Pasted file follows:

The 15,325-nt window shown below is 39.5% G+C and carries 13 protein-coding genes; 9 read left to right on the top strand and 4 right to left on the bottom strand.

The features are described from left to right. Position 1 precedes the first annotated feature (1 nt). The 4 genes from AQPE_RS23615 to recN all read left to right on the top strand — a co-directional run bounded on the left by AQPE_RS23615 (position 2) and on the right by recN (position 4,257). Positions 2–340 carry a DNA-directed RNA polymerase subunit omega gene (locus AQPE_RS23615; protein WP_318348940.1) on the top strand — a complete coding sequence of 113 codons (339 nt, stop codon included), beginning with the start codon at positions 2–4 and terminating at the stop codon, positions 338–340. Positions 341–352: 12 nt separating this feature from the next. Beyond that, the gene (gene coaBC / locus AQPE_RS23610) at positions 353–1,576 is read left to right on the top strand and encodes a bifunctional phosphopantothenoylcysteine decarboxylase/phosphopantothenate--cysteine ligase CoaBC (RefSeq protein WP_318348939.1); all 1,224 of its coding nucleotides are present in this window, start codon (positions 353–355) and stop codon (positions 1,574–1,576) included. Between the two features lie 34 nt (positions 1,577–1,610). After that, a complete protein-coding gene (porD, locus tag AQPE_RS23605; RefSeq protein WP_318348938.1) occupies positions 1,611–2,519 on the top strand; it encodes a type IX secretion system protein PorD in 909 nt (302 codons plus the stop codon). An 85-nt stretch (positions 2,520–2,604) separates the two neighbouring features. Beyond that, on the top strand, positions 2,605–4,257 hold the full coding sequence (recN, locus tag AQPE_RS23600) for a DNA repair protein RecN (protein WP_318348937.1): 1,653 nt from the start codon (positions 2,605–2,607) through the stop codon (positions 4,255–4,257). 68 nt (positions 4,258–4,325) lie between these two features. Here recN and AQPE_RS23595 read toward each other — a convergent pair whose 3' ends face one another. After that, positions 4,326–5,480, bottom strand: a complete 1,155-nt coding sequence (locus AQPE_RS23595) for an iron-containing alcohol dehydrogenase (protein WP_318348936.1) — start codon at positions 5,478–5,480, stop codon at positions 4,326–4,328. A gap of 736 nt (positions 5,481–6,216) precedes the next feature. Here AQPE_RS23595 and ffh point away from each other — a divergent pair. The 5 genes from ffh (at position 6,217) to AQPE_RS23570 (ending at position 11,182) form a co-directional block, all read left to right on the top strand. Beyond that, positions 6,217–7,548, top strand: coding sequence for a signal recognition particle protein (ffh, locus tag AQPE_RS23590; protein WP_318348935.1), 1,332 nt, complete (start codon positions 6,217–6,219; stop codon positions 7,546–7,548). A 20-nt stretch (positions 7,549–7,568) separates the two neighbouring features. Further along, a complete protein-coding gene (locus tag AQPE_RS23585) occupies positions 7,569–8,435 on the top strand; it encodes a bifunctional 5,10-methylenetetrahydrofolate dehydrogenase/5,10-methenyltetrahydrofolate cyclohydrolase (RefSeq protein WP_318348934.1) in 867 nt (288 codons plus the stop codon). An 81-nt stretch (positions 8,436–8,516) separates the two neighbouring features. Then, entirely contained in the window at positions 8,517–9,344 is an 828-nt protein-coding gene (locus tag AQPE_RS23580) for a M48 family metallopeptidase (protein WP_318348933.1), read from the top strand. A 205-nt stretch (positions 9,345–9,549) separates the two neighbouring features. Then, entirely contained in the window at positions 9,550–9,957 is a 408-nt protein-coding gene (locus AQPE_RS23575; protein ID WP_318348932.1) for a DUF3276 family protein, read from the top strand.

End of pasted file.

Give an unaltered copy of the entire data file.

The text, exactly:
The 15,325-nt window shown below is 39.5% G+C and carries 13 protein-coding genes; 9 read left to right on the top strand and 4 right to left on the bottom strand.

The features are described from left to right. Position 1 precedes the first annotated feature (1 nt). The 4 genes from AQPE_RS23615 to recN all read left to right on the top strand — a co-directional run bounded on the left by AQPE_RS23615 (position 2) and on the right by recN (position 4,257). Positions 2–340 carry a DNA-directed RNA polymerase subunit omega gene (locus AQPE_RS23615; protein WP_318348940.1) on the top strand — a complete coding sequence of 113 codons (339 nt, stop codon included), beginning with the start codon at positions 2–4 and terminating at the stop codon, positions 338–340. Positions 341–352: 12 nt separating this feature from the next. Beyond that, the gene (gene coaBC / locus AQPE_RS23610) at positions 353–1,576 is read left to right on the top strand and encodes a bifunctional phosphopantothenoylcysteine decarboxylase/phosphopantothenate--cysteine ligase CoaBC (RefSeq protein WP_318348939.1); all 1,224 of its coding nucleotides are present in this window, start codon (positions 353–355) and stop codon (positions 1,574–1,576) included. Between the two features lie 34 nt (positions 1,577–1,610). After that, a complete protein-coding gene (porD, locus tag AQPE_RS23605; RefSeq protein WP_318348938.1) occupies positions 1,611–2,519 on the top strand; it encodes a type IX secretion system protein PorD in 909 nt (302 codons plus the stop codon). An 85-nt stretch (positions 2,520–2,604) separates the two neighbouring features. Beyond that, on the top strand, positions 2,605–4,257 hold the full coding sequence (recN, locus tag AQPE_RS23600) for a DNA repair protein RecN (protein WP_318348937.1): 1,653 nt from the start codon (positions 2,605–2,607) through the stop codon (positions 4,255–4,257). 68 nt (positions 4,258–4,325) lie between these two features. Here recN and AQPE_RS23595 read toward each other — a convergent pair whose 3' ends face one another. After that, positions 4,326–5,480, bottom strand: a complete 1,155-nt coding sequence (locus AQPE_RS23595) for an iron-containing alcohol dehydrogenase (protein WP_318348936.1) — start codon at positions 5,478–5,480, stop codon at positions 4,326–4,328. A gap of 736 nt (positions 5,481–6,216) precedes the next feature. Here AQPE_RS23595 and ffh point away from each other — a divergent pair. The 5 genes from ffh (at position 6,217) to AQPE_RS23570 (ending at position 11,182) form a co-directional block, all read left to right on the top strand. Beyond that, positions 6,217–7,548, top strand: coding sequence for a signal recognition particle protein (ffh, locus tag AQPE_RS23590; protein WP_318348935.1), 1,332 nt, complete (start codon positions 6,217–6,219; stop codon positions 7,546–7,548). A 20-nt stretch (positions 7,549–7,568) separates the two neighbouring features. Further along, a complete protein-coding gene (locus tag AQPE_RS23585) occupies positions 7,569–8,435 on the top strand; it encodes a bifunctional 5,10-methylenetetrahydrofolate dehydrogenase/5,10-methenyltetrahydrofolate cyclohydrolase (RefSeq protein WP_318348934.1) in 867 nt (288 codons plus the stop codon). An 81-nt stretch (positions 8,436–8,516) separates the two neighbouring features. Then, entirely contained in the window at positions 8,517–9,344 is an 828-nt protein-coding gene (locus tag AQPE_RS23580) for a M48 family metallopeptidase (protein WP_318348933.1), read from the top strand. A 205-nt stretch (positions 9,345–9,549) separates the two neighbouring features. Then, entirely contained in the window at positions 9,550–9,957 is a 408-nt protein-coding gene (locus AQPE_RS23575; protein ID WP_318348932.1) for a DUF3276 family protein, read from the top strand.